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My View: A departed parent leaves full memory jar

By Errol Craig Sull

Recently, my father-in-law, Tony Skora, died at age 90. So many of us have experienced the death of a relative or friend, a lover or longtime acquaintance, a superstar we admired or a neighborhood clerk we liked, a teacher who was outstanding or a colleague who simply meant a lot.

In each instance there is grieving: tears, silence, stress, depression and emptiness tag along in different degrees. I had these slap me and pinch me and hurt me when Mr. Skora died, yet I also discovered a joy nearly everyone who has lost someone dear unexpectedly finds: memory jars, long since gathering dust on our minds’ shelves, now dusted off, and ready to bring smiles of reminiscences.

Quickly, I found a memory of many years ago, when Tony Skora and I were walking in the streets of Saranac Lake during our annual family summer trip to the Adirondack Mountains. Almost 80, he pulled me into the street so we could dance together as some band played during a town event. It was unexpected, but just pure fun, and I was with a man who oozed spirit and youthfulness and a zeal for life. Ah, what a smile that memory jar offered me.

The dust came off another memory jar, and I saw my father-in-law simply sitting with the family on one of our usual summer get-togethers in his backyard. Resting comfortably in a lawn chair, beer in one hand and cigar in the other, he looked proud and content. We family members were chatting, food was sizzling on the grill, my dog was sitting nearby. I don’t know why this memory so vividly pushed itself onto me, for its only specialness was the total relaxation of everything about. But I quickly remembered: Our memory jars not only hold special moments but quiet ones as well, and these bring us much comfort and solace.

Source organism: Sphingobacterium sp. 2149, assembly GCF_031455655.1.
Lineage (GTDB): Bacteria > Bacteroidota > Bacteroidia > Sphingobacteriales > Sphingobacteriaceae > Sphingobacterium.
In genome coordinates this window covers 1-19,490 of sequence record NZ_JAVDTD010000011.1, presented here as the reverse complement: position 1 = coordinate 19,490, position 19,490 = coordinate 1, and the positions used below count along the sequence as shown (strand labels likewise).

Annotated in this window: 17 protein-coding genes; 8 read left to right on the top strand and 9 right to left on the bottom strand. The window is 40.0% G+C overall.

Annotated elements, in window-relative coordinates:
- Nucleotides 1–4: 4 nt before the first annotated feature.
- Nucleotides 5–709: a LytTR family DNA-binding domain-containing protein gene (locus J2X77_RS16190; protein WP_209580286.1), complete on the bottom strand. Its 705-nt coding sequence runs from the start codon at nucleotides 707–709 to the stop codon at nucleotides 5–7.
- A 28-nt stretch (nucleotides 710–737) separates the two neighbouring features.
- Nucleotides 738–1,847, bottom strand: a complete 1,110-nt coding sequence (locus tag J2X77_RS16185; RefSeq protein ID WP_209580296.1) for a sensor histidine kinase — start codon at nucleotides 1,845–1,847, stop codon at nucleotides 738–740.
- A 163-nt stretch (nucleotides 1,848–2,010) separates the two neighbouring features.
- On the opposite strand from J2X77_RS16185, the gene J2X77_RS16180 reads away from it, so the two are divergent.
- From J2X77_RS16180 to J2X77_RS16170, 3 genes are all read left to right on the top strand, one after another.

Then suddenly a memory jar nearly exploded: It was filled with image after image after image of my father-in-law eagerly diving into one of my homemade desserts I would bring as a “by-the-way-I-happened-to-be-in-the-neighborhood” item – when I had driven nearly 5 miles to be at his and my mother-in-law’s house.

Errol Craig Sull.

Cake, cookies, pies, tarts, it made no difference: The little boy erupted in him, wanting to immediately sample what I had delivered. Although Doris, his wife, always interceded with a “Not now, Tony, wait until dinner!” he managed to get a bite here and there, and tell me, “Another winner, Errol!”

There are so, so many memory jars still sitting on my mind’s shelves, yet untouched, still dusty from umpteen years of absent thought. And my wife, Cathy, Tony Skora’s daughter, certainly has collected a total of his memory jars that far surpasses mine. Yet like the three memories I shared there are no Nobel awards, no sports accomplishments, no military honors, no business milestones – and there won’t be.

But isn’t that how memory jars should be? They are private, huggable, comforting snippets of one’s life that tucked themselves away into memory jar after memory jar, to sit, undisturbed for the most part, until death calls them awake, bringing us joy upon joy.

Yes, it is sad when one dear to us dies. Whether it be close or far away, we interacted with the person on a day-to-day basis, hearing, seeing, speaking, perhaps touching on a real-time basis. When a memory jar was opened it simply brought a laugh, a chuckle, a guffaw … and then was quickly capped. But the memory jars of death – how lovely to have them for the long haul.

Errol Craig Sull is a Snyder writer and educator.

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